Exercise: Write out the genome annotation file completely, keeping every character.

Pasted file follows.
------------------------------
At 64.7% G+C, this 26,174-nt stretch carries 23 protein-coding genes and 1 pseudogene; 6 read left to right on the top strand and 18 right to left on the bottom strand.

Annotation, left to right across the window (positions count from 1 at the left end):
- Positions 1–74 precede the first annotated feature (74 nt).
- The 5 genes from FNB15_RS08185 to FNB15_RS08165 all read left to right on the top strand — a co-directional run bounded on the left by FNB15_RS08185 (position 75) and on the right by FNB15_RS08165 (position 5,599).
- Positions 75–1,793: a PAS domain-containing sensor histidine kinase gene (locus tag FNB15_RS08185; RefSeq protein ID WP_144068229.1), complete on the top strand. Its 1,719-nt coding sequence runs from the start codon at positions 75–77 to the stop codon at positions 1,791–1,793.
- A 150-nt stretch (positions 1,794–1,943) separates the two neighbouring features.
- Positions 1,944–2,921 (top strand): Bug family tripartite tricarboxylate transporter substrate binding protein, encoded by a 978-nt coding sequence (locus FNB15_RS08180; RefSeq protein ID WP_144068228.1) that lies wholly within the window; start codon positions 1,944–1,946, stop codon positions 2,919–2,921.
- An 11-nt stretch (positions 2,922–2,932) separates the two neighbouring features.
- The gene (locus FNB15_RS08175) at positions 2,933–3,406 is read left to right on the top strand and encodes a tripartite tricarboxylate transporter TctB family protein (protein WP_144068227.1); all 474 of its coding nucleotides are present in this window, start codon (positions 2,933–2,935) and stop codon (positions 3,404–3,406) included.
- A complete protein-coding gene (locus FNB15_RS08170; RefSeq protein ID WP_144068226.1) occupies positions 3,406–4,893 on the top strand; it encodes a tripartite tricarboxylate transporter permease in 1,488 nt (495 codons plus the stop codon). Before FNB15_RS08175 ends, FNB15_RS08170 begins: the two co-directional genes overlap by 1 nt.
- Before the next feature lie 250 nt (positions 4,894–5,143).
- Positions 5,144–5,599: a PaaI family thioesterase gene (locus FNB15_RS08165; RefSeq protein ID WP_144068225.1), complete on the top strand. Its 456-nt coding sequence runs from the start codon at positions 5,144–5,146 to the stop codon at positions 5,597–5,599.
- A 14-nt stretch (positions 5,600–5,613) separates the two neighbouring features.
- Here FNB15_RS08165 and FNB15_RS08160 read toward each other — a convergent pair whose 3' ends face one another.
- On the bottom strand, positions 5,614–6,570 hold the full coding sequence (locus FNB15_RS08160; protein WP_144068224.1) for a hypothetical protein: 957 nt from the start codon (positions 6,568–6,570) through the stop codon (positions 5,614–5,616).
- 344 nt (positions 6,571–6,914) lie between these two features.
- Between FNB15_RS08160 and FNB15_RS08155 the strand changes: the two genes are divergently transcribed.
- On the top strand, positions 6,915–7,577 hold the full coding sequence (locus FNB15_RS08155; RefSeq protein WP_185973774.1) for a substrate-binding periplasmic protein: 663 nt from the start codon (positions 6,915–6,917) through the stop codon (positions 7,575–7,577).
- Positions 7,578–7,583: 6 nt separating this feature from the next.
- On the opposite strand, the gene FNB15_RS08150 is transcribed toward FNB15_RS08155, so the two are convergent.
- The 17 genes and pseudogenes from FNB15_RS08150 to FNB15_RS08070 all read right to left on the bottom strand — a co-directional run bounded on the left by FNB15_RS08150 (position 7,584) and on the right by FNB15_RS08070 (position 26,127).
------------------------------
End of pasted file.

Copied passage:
At 64.7% G+C, this 26,174-nt stretch carries 23 protein-coding genes and 1 pseudogene; 6 read left to right on the top strand and 18 right to left on the bottom strand.

Annotation, left to right across the window (positions count from 1 at the left end):
- Positions 1–74 precede the first annotated feature (74 nt).
- The 5 genes from FNB15_RS08185 to FNB15_RS08165 all read left to right on the top strand — a co-directional run bounded on the left by FNB15_RS08185 (position 75) and on the right by FNB15_RS08165 (position 5,599).
- Positions 75–1,793: a PAS domain-containing sensor histidine kinase gene (locus tag FNB15_RS08185; RefSeq protein ID WP_144068229.1), complete on the top strand. Its 1,719-nt coding sequence runs from the start codon at positions 75–77 to the stop codon at positions 1,791–1,793.
- A 150-nt stretch (positions 1,794–1,943) separates the two neighbouring features.
- Positions 1,944–2,921 (top strand): Bug family tripartite tricarboxylate transporter substrate binding protein, encoded by a 978-nt coding sequence (locus FNB15_RS08180; RefSeq protein ID WP_144068228.1) that lies wholly within the window; start codon positions 1,944–1,946, stop codon positions 2,919–2,921.
- An 11-nt stretch (positions 2,922–2,932) separates the two neighbouring features.
- The gene (locus FNB15_RS08175) at positions 2,933–3,406 is read left to right on the top strand and encodes a tripartite tricarboxylate transporter TctB family protein (protein WP_144068227.1); all 474 of its coding nucleotides are present in this window, start codon (positions 2,933–2,935) and stop codon (positions 3,404–3,406) included.
- A complete protein-coding gene (locus FNB15_RS08170; RefSeq protein ID WP_144068226.1) occupies positions 3,406–4,893 on the top strand; it encodes a tripartite tricarboxylate transporter permease in 1,488 nt (495 codons plus the stop codon). Before FNB15_RS08175 ends, FNB15_RS08170 begins: the two co-directional genes overlap by 1 nt.
- Before the next feature lie 250 nt (positions 4,894–5,143).
- Positions 5,144–5,599: a PaaI family thioesterase gene (locus FNB15_RS08165; RefSeq protein ID WP_144068225.1), complete on the top strand. Its 456-nt coding sequence runs from the start codon at positions 5,144–5,146 to the stop codon at positions 5,597–5,599.
- A 14-nt stretch (positions 5,600–5,613) separates the two neighbouring features.
- Here FNB15_RS08165 and FNB15_RS08160 read toward each other — a convergent pair whose 3' ends face one another.
- On the bottom strand, positions 5,614–6,570 hold the full coding sequence (locus FNB15_RS08160; protein WP_144068224.1) for a hypothetical protein: 957 nt from the start codon (positions 6,568–6,570) through the stop codon (positions 5,614–5,616).
- 344 nt (positions 6,571–6,914) lie between these two features.
- Between FNB15_RS08160 and FNB15_RS08155 the strand changes: the two genes are divergently transcribed.
- On the top strand, positions 6,915–7,577 hold the full coding sequence (locus FNB15_RS08155; RefSeq protein WP_185973774.1) for a substrate-binding periplasmic protein: 663 nt from the start codon (positions 6,915–6,917) through the stop codon (positions 7,575–7,577).
- Positions 7,578–7,583: 6 nt separating this feature from the next.
- On the opposite strand, the gene FNB15_RS08150 is transcribed toward FNB15_RS08155, so the two are convergent.
- The 17 genes and pseudogenes from FNB15_RS08150 to FNB15_RS08070 all read right to left on the bottom strand — a co-directional run bounded on the left by FNB15_RS08150 (position 7,584) and on the right by FNB15_RS08070 (position 26,127).